Studying Effects on American Lobsters
American lobster (Homarus americanus) exports from Canada reached $3.26 billion in 2021. Other ocean activities and climate change present potential threats to specific lobster life stages.
Each year, Huntsman Marine purchases adult lobsters from the local fishery or acquires special permission to retain ‘berried’ (carrying eggs) female lobsters to produce early life stages for toxicology testing.
Our American lobster research primarily focuses on completing controlled toxicology exposures to ensure this important fishery is able to co-exist with other important sectors of the ocean economy, such as oil production/shipping and aquaculture production.
The first graduate student conducting research at The Huntsman Marine Science Centre, Dr. Peter Wells, completed some of the earliest studies on the effects of oil spills on American lobster early life stages in the early 1970’s. Today, we offer a globally recognized and robust aquatic toxicology program – studying the effects on numerous freshwater and seawater organisms and life stages following exposure to various established and emerging contaminants.
Our capacity to complete professional toxicology exposures across the full range of American lobster life stages and molting phases is globally recognized. Our efforts help to determine risk following use of drugs/pesticides and, in the case of oil spills, help guide the incident response team to choose measures that mitigate effects on American lobster populations. In a typical year, Huntsman Marine research teammates provide husbandry to care for hundreds of adult lobsters and thousands of larval/juvenile lobsters to support these controlled laboratory exposure studies:
Pesticides – These compounds often target insects or crustaceans and may also affect American lobsters following sufficient exposure. Larval early life stages live in the water column and are often used in our controlled laboratory exposures with pesticides (e.g., Evaluating non-lethal and latent effects of anti-sea lice pesticide azamethiphos on larvae and adults of the American lobster (Homarus americanus): https://onlinelibrary.wiley.com/doi/abs/10.1111/are.16109).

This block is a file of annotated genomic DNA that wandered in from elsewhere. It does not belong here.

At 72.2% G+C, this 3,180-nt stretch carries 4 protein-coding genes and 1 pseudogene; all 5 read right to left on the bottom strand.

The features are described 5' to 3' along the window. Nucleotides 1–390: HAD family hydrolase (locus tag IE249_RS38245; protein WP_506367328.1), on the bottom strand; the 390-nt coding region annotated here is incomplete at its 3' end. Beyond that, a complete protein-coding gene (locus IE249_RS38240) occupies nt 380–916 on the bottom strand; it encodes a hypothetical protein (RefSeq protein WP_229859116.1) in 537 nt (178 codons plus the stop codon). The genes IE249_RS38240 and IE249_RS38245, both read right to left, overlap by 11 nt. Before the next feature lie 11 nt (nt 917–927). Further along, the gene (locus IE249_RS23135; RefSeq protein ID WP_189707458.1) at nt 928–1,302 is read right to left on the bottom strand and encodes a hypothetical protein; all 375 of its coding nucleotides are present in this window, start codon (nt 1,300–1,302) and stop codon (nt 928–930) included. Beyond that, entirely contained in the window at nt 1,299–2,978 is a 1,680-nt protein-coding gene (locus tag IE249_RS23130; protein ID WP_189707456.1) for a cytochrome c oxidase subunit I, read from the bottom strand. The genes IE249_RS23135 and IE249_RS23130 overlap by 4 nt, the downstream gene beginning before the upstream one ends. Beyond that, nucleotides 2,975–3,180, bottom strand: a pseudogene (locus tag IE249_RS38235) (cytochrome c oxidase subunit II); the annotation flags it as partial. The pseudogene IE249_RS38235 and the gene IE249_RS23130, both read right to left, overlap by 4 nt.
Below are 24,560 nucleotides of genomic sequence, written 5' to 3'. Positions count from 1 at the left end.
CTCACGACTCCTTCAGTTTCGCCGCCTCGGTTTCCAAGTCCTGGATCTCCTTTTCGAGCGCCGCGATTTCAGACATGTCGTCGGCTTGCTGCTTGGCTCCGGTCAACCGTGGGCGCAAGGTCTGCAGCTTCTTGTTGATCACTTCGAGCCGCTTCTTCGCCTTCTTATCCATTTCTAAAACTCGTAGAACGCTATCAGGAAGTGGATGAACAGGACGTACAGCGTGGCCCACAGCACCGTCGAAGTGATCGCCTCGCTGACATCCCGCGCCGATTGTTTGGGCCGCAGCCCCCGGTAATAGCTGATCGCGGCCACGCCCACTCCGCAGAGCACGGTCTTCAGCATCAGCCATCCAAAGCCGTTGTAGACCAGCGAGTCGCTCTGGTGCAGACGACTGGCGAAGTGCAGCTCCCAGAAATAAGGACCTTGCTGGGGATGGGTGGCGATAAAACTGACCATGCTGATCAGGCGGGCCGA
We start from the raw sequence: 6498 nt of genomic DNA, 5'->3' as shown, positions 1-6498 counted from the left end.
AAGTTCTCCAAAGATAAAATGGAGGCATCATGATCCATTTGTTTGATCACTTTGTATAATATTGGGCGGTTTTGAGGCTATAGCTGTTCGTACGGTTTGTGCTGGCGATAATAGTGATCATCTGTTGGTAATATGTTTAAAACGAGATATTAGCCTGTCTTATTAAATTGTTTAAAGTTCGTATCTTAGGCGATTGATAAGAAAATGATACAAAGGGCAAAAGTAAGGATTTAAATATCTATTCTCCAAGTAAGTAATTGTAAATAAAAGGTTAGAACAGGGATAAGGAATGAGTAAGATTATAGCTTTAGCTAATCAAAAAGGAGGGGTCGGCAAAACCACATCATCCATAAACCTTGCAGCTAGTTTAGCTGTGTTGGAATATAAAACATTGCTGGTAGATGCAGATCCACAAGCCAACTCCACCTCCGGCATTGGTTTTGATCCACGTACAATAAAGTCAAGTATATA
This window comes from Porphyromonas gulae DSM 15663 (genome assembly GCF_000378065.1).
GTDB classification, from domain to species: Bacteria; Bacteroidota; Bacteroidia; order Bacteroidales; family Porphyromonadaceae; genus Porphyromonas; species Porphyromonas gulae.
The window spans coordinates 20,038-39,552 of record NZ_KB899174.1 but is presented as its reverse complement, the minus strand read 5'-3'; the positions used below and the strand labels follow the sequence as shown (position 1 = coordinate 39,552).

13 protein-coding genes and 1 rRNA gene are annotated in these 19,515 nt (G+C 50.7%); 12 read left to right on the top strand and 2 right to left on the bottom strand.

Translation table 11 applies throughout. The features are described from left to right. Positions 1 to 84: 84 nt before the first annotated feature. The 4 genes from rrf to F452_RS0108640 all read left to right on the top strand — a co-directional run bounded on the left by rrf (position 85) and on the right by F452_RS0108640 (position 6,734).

Aquaculture drugs – Medicated aquaculture feed has the potential to reach the seabed where lobsters may be living. Huntsman Marine researchers have methods to study the effects of incidental ingestion on lobster survival, molting success and overall health using post-settled juvenile and adult lobsters (e.g., The effects of emamectin benzoate or ivermectin spiked sediment on juvenile American lobsters (Homarus americanus). https://doi.org/10.1016/j.ecoenv.2018.06.075).
Spilled crude oil and mitigation responses – The East coast of Canada has robust offshore oil production while the Bay of Fundy is an active waterbody for shipping crude oil and refined products in and out of the Port Saint John. From 2015-2022, Huntsman Marine led two comprehensive research programs to investigate the possible effects of an offshore Newfoundland and Labrador oil spill and alternate response measures to mitigate a ship source oil spill on commercially important species, including lobster (e.g., Newly hatched stage I American lobster (Homarus americanus) survival following exposure to physically and chemically dispersed crude oil: https://doi.org/10.1007/s00244-022-00912-z).
Low sulfur fuel oils – In 2022, Huntsman Marine received the prestigious ITOPF Annual R&D Award to study the toxicological effects of new generation low and ultra- low sulfur fuel oils, including on the planktonic lobster life stage. The project also includes a collaboration with Bigelow Laboratory for Ocean Sciences (East Boothbay, ME) while 49 test samples bunkered in 16 countries were provided by the Australian Maritime Safety Authority (AMSA) (https://www.itopf.org/news-events/news/itopf-grants-11th-annual-research-and-development-r-d-award-to-polite-project-canada/).
At times our lobster research capacity, coupled with Huntsman Marine aquatic animal health expertise, is also requested to validate aquatic animal holding technologies, such as the case with a recent innovative shipping container study to live haul aquatic animals to distant markets, including the American lobster (https://oceansupercluster.ca/bluevita-technology-project/).
Research described in this Impact Spotlight was funded by private sector Study Sponsors, Natural Resources Canada, Fisheries and Oceans Canada, the New Brunswick Innovation Foundation, ITOPF, and Canada’s Ocean Supercluster.
Reach out to The Huntsman Marine Science Centre if you have any questions: